As a follow up to our recent December post, public hearings were held in Pennsylvania last month on the Delaware River Basin Commission’s 2017 resolution that could lead to a permanent ban on hydraulic fracturing in the Delaware River watershed — a region that includes 24 counties in portions of New York, New Jersey, Pennsylvania, and Delaware.
Currently, there’s a moratorium in place that has halted fracking activities in the Basin since 2010. Some property owners in the affected region expressed concern at the loss of economic opportunities in the form of gas leases due to the ban, something those in neighboring counties have profited from. Gas industry representatives also participated in the hearings, touting the industry’s support of 320,000 jobs that pay $23 billion dollars in wages, and citing U.S. EPA studies that fail to show significant correlation between hydraulic fracturing and impaired water resources.
The majority of those participating in the recent public hearings, however, support the resolution, with some calling for even more stringent prohibitions on the import of fracking waste water into the region.
The proposed regulations permit the import and treatment of wastewater from hydraulic fracturing into the region, but with strict conditions including the DRBC’s approval.
Shale gas drilling produces two types of wastewater, flowback and produced water. Flowback results from water returning to the surface after the pressure is released in the wellbore after fracking. Produced water emerges from wells along with the natural gas sought after, and could be naturally occurring water in geologic formations that was encountered following fracking activities. Both effluents are highly salty, with sodium levels from Marcellus Shale flowback measured as high as 32,300 mg/L. Chemicals that were injected to facilitate drilling, such as magnesium, iron, barium, strontium, manganese, methanol, chloride, and sulfate, are also present in wastewaters. Hydrocarbons like benzene, toluene, ethylbenzene, and xylene are freed by the drilling process, and can also show up in flowback and produced water. Finally, naturally occurring radioactive materials have been measured in fracking wastewater at a level of 9000 picocuries per liter. The EPA allows a maximum of 5 picocuries of radium per liter of drinking water.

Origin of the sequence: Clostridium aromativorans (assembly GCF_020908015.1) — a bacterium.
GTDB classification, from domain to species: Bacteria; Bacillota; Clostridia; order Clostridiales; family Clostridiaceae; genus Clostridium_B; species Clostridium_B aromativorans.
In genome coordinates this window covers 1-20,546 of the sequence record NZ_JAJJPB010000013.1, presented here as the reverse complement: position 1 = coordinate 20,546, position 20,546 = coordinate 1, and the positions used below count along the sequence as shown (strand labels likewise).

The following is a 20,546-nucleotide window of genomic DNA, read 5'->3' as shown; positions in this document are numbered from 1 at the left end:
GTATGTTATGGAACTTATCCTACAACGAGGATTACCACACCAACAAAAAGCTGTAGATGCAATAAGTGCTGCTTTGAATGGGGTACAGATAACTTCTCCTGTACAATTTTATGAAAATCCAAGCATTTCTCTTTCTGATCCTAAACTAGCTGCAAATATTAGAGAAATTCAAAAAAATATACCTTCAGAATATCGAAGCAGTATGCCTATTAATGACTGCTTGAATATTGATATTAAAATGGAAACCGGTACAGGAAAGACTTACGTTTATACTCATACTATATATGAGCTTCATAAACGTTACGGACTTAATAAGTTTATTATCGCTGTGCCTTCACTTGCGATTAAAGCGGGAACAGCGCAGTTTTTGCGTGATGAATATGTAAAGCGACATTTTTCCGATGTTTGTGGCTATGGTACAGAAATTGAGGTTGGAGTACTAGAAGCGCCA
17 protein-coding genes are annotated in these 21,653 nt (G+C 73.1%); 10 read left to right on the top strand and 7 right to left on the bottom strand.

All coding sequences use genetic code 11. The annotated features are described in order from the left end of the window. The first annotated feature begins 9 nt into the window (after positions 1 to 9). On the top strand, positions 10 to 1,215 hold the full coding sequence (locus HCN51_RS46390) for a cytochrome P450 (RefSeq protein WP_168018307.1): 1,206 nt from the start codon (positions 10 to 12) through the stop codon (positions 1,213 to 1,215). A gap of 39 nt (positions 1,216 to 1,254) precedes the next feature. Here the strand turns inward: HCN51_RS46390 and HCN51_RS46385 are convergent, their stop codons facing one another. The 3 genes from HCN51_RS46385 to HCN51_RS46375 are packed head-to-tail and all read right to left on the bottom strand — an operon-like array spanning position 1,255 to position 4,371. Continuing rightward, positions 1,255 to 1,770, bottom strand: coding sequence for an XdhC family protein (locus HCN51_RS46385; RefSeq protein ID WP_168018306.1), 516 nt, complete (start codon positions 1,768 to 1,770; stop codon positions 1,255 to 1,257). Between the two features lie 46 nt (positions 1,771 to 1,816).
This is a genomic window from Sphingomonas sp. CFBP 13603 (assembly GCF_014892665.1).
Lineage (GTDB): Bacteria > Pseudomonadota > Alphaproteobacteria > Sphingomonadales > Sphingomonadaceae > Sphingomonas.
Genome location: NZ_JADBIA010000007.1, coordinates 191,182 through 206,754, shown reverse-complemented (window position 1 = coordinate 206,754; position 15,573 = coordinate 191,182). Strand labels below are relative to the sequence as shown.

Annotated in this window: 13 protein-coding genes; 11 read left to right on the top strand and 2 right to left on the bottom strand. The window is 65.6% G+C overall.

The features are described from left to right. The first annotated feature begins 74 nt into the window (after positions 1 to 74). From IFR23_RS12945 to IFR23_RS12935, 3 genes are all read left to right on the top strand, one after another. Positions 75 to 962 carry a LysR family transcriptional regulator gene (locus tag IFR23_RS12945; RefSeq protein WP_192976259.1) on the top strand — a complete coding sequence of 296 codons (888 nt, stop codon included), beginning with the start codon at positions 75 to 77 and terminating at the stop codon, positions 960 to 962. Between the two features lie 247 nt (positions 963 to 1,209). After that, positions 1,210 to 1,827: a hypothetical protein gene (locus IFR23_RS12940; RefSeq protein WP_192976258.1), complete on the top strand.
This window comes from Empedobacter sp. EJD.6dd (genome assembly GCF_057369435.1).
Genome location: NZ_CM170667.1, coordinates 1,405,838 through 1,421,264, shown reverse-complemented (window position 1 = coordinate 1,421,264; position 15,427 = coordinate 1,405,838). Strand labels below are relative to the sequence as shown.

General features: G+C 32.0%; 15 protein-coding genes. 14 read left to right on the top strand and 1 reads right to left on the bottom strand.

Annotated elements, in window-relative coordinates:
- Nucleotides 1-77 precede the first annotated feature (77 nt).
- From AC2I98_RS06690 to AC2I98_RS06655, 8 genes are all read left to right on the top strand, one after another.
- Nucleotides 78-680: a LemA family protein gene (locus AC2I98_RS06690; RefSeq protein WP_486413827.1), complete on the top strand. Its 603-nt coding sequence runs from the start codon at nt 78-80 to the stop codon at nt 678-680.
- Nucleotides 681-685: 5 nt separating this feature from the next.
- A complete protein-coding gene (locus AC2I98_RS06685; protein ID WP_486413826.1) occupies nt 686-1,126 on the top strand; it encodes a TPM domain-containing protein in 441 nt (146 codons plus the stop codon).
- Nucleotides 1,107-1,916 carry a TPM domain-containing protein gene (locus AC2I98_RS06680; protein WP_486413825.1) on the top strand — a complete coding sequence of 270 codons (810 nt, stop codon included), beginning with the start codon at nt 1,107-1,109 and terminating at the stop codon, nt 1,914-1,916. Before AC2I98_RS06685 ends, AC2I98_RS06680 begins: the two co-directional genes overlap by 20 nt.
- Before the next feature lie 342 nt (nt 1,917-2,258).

Critics of the DRBC’s resolution question why the new regulations would provide any conditions for the import of potentially toxic wastewater into the watershed.
With environmental groups seeking a total ban on all fracking activities, the debate will continue, and their cause may have fresh momentum. New Jersey’s newly elected Governor, Phil Murphy, a DRBC member through his position, reversed the position of his predecessor Chris Christie, and came out publicly in support of the ban.
Additional hearings will go forward this month and next, with public comment on the new rules closing on March 20, 2018 and a final decision expected in late 2018.